Food and pharmaceutical manufacturing, storage and distribution facilities have attempted to lobby for the exemption of their industries from load shedding or peak lopping. However, in light of a highly limited power supply, governments and utility providers have found it difficult to grant them their request, since any additional power supplied to the food and pharmaceutical industry would be at the expense of households or other industries.

Several food and pharmaceutical entities have endeavored to work around the problem by employing local electricity generation systems within their facilities. Unfortunately, the local power sources were not always able to sufficiently produce for the extent of the production load, and are thus incapable of supporting the operations of large-scale manufacturing, storage and distribution facilities.

Instances of load shedding, power interruption or consumption limitation can occur at any time, hence food and pharmaceutical facilities will need large-scale supplemental or back-up power systems that will be able to generate the required electricity at any given moment. They will find benefit in employing power generation systems that will seamlessly supply power to their industrial operations as soon as the electricity from the grid is interrupted, so temperature abuse at any point of the cold chain can be averted. When the safety and integrity of food and pharmaceuticals are ensured, consumers will be spared from health risks, and companies will be able to run operations as usual and avoid losing millions in revenue.

The benefits of rental power to the cold chain
When the power supply is unstable, and when instances of power interruption are unpredictable, food and pharmaceutical companies can find huge benefits in espousing a proactive stance and hiring the services of temporary power providers. Electricity plays an undeniably vital role in the climate control of production, storage and distribution facilities, and rental power plants can provide the necessary electricity without the need for food and pharmaceutical companies to spend scarce CAPEX. Instead of pouring a sizeable initial investment in permanent power infrastructure (which can take several years to complete) or in local power generation systems (which cannot always guarantee the precise amount of electricity required by large-scale facilities), food and pharmaceutical companies can pay for the electricity produced by hired power plants from their operating revenues. During peak production seasons, food and pharmaceutical companies will also be able to add power modules that will increase the rental power plant’s generation capacity.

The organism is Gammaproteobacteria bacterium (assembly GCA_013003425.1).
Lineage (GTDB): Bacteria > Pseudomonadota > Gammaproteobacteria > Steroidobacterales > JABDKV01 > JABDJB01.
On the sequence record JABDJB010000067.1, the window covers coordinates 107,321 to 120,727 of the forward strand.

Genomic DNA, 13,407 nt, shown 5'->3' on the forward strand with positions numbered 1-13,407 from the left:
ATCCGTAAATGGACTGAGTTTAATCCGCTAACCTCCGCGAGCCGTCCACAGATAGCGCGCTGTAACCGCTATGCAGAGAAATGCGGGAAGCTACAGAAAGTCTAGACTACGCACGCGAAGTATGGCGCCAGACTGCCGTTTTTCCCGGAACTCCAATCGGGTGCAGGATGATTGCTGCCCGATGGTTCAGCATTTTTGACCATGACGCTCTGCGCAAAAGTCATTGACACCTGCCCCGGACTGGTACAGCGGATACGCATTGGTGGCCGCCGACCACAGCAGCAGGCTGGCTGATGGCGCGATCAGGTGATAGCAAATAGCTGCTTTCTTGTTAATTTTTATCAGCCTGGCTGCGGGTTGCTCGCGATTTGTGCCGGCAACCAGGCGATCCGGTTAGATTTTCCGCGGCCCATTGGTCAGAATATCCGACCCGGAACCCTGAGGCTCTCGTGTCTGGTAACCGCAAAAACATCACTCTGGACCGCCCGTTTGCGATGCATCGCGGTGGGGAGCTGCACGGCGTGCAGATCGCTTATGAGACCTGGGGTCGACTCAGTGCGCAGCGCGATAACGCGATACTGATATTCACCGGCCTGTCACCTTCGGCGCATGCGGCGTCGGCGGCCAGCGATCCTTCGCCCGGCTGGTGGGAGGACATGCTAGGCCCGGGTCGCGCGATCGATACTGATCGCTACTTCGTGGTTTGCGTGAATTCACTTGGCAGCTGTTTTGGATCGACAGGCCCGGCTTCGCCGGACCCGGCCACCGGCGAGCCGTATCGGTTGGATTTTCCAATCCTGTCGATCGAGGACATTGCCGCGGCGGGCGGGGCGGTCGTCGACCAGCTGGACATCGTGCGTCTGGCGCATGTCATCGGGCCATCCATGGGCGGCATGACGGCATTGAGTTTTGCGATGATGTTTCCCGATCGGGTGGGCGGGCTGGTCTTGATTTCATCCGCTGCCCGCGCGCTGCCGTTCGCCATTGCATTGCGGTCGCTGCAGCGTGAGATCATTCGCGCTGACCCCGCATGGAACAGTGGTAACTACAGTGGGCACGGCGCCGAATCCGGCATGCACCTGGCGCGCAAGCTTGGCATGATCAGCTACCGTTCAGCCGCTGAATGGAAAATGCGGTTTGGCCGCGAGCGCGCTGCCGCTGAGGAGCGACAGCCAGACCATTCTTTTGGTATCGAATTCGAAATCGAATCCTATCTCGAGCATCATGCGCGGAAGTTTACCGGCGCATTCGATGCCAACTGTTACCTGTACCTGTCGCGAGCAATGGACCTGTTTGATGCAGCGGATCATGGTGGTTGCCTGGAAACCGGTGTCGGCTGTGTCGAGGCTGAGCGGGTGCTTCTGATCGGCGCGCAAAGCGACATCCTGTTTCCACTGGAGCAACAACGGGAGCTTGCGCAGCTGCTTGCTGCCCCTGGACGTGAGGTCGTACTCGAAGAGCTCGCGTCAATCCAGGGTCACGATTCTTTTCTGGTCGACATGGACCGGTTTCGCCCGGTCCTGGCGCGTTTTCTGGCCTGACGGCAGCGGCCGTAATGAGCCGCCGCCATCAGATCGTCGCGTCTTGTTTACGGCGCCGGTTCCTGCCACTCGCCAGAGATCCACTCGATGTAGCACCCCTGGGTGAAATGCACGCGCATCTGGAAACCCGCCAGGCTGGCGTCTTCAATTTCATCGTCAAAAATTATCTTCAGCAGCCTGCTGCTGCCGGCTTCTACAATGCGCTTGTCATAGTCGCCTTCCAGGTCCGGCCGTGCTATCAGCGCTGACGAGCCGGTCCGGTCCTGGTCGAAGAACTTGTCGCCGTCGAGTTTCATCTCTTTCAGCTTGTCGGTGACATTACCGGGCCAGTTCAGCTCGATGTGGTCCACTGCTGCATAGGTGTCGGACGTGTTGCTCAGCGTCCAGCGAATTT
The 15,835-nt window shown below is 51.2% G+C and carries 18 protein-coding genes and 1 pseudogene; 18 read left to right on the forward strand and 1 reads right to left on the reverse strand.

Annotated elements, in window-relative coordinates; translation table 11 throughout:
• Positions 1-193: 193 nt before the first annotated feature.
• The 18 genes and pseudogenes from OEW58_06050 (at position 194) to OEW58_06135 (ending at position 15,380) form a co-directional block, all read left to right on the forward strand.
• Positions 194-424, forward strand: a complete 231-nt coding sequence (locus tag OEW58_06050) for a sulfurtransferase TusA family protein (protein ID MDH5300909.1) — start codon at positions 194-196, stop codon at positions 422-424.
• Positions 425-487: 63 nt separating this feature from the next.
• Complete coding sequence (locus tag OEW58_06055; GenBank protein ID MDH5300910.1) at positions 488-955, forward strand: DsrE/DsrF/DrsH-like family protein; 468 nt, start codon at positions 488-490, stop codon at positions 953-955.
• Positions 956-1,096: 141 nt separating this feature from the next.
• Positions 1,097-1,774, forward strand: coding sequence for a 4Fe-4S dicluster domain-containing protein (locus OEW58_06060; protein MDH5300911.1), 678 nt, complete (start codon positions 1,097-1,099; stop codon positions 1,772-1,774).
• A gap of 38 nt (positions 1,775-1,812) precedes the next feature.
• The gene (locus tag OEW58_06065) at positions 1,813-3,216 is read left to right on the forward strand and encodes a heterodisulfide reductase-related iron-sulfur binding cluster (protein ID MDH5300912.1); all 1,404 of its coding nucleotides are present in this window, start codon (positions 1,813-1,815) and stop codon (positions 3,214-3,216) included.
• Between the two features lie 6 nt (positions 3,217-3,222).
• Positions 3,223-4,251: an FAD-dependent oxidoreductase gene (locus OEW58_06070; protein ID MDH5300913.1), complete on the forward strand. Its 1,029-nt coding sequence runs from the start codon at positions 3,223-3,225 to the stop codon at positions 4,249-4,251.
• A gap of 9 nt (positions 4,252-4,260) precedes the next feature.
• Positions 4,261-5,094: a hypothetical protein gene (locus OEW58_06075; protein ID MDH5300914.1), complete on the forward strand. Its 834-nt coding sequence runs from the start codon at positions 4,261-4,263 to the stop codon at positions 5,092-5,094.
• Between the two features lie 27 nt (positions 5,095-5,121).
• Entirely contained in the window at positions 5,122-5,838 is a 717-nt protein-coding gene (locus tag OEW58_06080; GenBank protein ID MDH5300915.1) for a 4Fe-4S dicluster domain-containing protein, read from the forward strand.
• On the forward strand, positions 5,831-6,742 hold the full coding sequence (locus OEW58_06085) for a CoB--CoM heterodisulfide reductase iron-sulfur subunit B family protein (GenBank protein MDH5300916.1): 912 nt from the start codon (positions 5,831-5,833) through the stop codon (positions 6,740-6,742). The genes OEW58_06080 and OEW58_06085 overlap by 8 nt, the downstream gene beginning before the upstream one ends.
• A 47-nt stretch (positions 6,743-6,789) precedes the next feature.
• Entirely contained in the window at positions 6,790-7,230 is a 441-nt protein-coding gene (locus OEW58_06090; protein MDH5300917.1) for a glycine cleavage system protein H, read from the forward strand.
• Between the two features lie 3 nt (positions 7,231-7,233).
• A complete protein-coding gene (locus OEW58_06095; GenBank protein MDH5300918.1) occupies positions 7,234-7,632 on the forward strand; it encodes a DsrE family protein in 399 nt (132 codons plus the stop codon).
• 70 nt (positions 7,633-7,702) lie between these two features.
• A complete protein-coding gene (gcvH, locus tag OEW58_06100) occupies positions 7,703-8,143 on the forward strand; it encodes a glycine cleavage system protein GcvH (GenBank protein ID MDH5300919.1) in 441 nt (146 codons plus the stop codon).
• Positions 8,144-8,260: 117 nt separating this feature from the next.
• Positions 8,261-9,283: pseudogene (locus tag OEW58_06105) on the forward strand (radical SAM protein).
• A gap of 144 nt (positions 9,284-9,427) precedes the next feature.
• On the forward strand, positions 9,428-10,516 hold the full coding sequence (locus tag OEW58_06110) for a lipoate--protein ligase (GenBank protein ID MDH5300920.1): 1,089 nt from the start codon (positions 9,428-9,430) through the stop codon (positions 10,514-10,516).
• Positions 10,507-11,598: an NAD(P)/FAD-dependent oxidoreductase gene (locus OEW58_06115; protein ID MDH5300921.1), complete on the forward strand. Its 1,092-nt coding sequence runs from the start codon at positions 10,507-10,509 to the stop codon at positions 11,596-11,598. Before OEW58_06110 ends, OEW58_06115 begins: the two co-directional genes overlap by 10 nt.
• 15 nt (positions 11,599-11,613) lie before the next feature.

The large-scale rental generators that make up the temporary power plant are modular and containerized, and can be rapidly delivered to and installed anywhere in the world, and can support the requirement of even the largest production, storage or distribution facilities. They are fully able to function even in remote locations, and in sites where traditional power infrastructure is outdated, damaged or absent.

The investment required to set up a rental power plant has been proven to be marginal compared to the cost of foregone opportunities, wasted man-hours, discarded products or lost lives.

Keeping the cold chain intact
The safety and quality of food and pharmaceutical products largely depend on the integrity of the cold chain. Instances of temperature abuse at any point of the cold chain could bring about serious health risks to consumers and calamitous financial and operational losses to food and pharmaceutical companies. In times of load shedding, peak lopping or unpredicted blackouts, rental power plants, either as a stand-alone solution or support to conventional or local power systems, can guarantee a reliable and continuous supply of electricity, so food and pharmaceutical manufacturing, storage and distribution can conduct business as usual.


Altaaqa Global
Tel: +971 56 1749505